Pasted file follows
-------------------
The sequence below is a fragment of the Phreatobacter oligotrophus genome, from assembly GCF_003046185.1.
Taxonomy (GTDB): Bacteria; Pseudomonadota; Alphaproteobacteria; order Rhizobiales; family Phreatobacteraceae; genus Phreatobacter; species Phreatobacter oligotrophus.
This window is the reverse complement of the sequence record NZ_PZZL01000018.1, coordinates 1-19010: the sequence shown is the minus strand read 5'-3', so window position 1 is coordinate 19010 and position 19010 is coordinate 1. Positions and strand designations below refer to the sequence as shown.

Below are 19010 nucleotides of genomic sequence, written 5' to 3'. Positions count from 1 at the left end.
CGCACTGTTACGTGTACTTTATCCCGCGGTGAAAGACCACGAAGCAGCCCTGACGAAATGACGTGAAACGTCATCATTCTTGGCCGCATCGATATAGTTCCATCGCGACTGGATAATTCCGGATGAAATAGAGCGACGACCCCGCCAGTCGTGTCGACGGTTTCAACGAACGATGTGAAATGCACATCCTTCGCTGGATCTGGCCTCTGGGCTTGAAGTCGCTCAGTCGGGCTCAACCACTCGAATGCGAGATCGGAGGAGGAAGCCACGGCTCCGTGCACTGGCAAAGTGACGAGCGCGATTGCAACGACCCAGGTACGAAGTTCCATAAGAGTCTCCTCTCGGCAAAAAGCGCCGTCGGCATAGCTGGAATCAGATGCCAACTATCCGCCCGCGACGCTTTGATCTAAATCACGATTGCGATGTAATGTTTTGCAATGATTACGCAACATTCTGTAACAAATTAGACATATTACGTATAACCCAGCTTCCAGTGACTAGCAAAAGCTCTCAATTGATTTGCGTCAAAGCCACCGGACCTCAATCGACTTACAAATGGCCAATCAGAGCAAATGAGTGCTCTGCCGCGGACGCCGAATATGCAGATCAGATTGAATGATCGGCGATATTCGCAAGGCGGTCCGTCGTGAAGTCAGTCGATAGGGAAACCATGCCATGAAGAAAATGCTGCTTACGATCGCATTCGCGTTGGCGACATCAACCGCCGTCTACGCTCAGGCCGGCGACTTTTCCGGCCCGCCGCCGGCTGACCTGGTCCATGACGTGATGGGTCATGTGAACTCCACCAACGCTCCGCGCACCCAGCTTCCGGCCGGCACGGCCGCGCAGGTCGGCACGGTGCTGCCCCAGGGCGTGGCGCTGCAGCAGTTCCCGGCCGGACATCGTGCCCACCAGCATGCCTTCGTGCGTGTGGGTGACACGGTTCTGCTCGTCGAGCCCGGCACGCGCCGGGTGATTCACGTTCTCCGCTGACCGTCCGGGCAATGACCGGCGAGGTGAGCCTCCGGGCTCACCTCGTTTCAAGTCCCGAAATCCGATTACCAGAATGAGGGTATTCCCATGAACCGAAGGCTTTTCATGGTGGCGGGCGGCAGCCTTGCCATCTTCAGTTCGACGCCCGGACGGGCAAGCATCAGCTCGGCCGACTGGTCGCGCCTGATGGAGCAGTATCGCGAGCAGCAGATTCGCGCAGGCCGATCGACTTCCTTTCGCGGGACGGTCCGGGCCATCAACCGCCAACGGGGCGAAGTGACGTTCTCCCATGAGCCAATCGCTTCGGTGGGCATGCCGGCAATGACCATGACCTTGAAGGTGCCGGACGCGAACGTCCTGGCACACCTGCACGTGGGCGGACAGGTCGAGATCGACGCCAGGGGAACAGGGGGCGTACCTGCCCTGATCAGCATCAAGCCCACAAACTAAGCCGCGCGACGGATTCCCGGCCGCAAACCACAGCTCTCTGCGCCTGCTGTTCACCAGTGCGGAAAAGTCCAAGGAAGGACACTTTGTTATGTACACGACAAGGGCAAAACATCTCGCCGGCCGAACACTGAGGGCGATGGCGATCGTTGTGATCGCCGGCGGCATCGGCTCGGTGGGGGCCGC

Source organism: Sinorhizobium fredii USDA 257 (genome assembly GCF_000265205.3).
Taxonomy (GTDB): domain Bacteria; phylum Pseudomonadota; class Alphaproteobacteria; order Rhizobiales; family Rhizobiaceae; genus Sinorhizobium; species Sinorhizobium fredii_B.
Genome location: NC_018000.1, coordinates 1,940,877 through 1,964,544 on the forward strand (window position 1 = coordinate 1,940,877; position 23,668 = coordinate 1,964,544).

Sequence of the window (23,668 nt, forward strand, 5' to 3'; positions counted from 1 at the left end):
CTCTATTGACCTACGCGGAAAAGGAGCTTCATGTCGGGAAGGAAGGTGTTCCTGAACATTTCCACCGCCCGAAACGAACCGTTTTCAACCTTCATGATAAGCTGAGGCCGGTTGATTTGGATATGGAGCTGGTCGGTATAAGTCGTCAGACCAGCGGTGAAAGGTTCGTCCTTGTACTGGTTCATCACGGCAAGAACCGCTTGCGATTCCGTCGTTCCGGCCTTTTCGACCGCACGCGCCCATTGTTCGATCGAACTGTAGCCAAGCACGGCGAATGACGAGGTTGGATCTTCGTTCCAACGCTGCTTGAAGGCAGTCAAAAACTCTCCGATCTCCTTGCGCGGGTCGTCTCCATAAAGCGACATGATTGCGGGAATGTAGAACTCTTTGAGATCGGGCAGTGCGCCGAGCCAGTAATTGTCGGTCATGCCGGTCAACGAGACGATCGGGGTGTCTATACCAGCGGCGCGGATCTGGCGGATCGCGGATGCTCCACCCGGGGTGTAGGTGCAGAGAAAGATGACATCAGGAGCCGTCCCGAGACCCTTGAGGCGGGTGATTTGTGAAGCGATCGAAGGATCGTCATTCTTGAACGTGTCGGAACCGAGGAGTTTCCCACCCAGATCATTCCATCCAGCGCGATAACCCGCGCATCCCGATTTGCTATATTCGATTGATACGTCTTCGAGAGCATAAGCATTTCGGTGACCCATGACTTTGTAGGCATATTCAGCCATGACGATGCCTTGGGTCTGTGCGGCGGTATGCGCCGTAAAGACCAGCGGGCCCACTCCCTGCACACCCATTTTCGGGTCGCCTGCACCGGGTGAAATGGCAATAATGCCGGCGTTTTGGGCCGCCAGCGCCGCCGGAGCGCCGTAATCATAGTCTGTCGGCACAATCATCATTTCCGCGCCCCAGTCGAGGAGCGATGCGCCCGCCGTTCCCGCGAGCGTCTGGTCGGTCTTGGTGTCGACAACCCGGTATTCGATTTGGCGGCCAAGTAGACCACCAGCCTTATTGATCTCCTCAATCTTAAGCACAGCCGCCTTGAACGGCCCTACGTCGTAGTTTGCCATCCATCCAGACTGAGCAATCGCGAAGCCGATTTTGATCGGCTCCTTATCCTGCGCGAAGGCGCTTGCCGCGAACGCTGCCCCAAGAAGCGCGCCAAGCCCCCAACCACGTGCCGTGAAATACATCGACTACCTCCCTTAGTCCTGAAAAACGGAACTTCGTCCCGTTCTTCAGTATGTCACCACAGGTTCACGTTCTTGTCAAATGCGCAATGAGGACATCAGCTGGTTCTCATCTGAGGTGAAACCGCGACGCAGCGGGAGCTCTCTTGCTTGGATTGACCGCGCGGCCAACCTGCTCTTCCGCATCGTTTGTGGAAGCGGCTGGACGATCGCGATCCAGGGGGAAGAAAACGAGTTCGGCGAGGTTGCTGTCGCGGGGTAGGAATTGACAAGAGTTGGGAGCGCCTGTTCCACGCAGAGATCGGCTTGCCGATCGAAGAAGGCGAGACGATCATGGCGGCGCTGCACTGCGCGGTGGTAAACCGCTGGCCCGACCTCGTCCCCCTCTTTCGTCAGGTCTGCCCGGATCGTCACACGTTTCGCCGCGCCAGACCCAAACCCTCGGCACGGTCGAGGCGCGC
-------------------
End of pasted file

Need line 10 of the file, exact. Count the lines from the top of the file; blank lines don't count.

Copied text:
CTCTATTGACCTACGCGGAAAAGGAGCTTCATGTCGGGAAGGAAGGTGTTCCTGAACATTTCCACCGCCCGAAACGAACCGTTTTCAACCTTCATGATAAGCTGAGGCCGGTTGATTTGGATATGGAGCTGGTCGGTATAAGTCGTCAGACCAGCGGTGAAAGGTTCGTCCTTGTACTGGTTCATCACGGCAAGAACCGCTTGCGATTCCGTCGTTCCGGCCTTTTCGACCGCACGCGCCCATTGTTCGATCGAACTGTAGCCAAGCACGGCGAATGACGAGGTTGGATCTTCGTTCCAACGCTGCTTGAAGGCAGTCAAAAACTCTCCGATCTCCTTGCGCGGGTCGTCTCCATAAAGCGACATGATTGCGGGAATGTAGAACTCTTTGAGATCGGGCAGTGCGCCGAGCCAGTAATTGTCGGTCATGCCGGTCAACGAGACGATCGGGGTGTCTATACCAGCGGCGCGGATCTGGCGGATCGCGGATGCTCCACCCGGGGTGTAGGTGCAGAGAAAGATGACATCAGGAGCCGTCCCGAGACCCTTGAGGCGGGTGATTTGTGAAGCGATCGAAGGATCGTCATTCTTGAACGTGTCGGAACCGAGGAGTTTCCCACCCAGATCATTCCATCCAGCGCGATAACCCGCGCATCCCGATTTGCTATATTCGATTGATACGTCTTCGAGAGCATAAGCATTTCGGTGACCCATGACTTTGTAGGCATATTCAGCCATGACGATGCCTTGGGTCTGTGCGGCGGTATGCGCCGTAAAGACCAGCGGGCCCACTCCCTGCACACCCATTTTCGGGTCGCCTGCACCGGGTGAAATGGCAATAATGCCGGCGTTTTGGGCCGCCAGCGCCGCCGGAGCGCCGTAATCATAGTCTGTCGGCACAATCATCATTTCCGCGCCCCAGTCGAGGAGCGATGCGCCCGCCGTTCCCGCGAGCGTCTGGTCGGTCTTGGTGTCGACAACCCGGTATTCGATTTGGCGGCCAAGTAGACCACCAGCCTTATTGATCTCCTCAATCTTAAGCACAGCCGCCTTGAACGGCCCTACGTCGTAGTTTGCCATCCATCCAGACTGAGCAATCGCGAAGCCGATTTTGATCGGCTCCTTATCCTGCGCGAAGGCGCTTGCCGCGAACGCTGCCCCAAGAAGCGCGCCAAGCCCCCAACCACGTGCCGTGAAATACATCGACTACCTCCCTTAGTCCTGAAAAACGGAACTTCGTCCCGTTCTTCAGTATGTCACCACAGGTTCACGTTCTTGTCAAATGCGCAATGAGGACATCAGCTGGTTCTCATCTGAGGTGAAACCGCGACGCAGCGGGAGCTCTCTTGCTTGGATTGACCGCGCGGCCAACCTGCTCTTCCGCATCGTTTGTGGAAGCGGCTGGACGATCGCGATCCAGGGGGAAGAAAACGAGTTCGGCGAGGTTGCTGTCGCGGGGTAGGAATTGACAAGAGTTGGGAGCGCCTGTTCCACGCAGAGATCGGCTTGCCGATCGAAGAAGGCGAGACGATCATGGCGGCGCTGCACTGCGCGGTGGTAAACCGCTGGCCCGACCTCGTCCCCCTCTTTCGTCAGGTCTGCCCGGATCGTCACACGTTTCGCCGCGCCAGACCCAAACCCTCGGCACGGTCGAGGCGCGC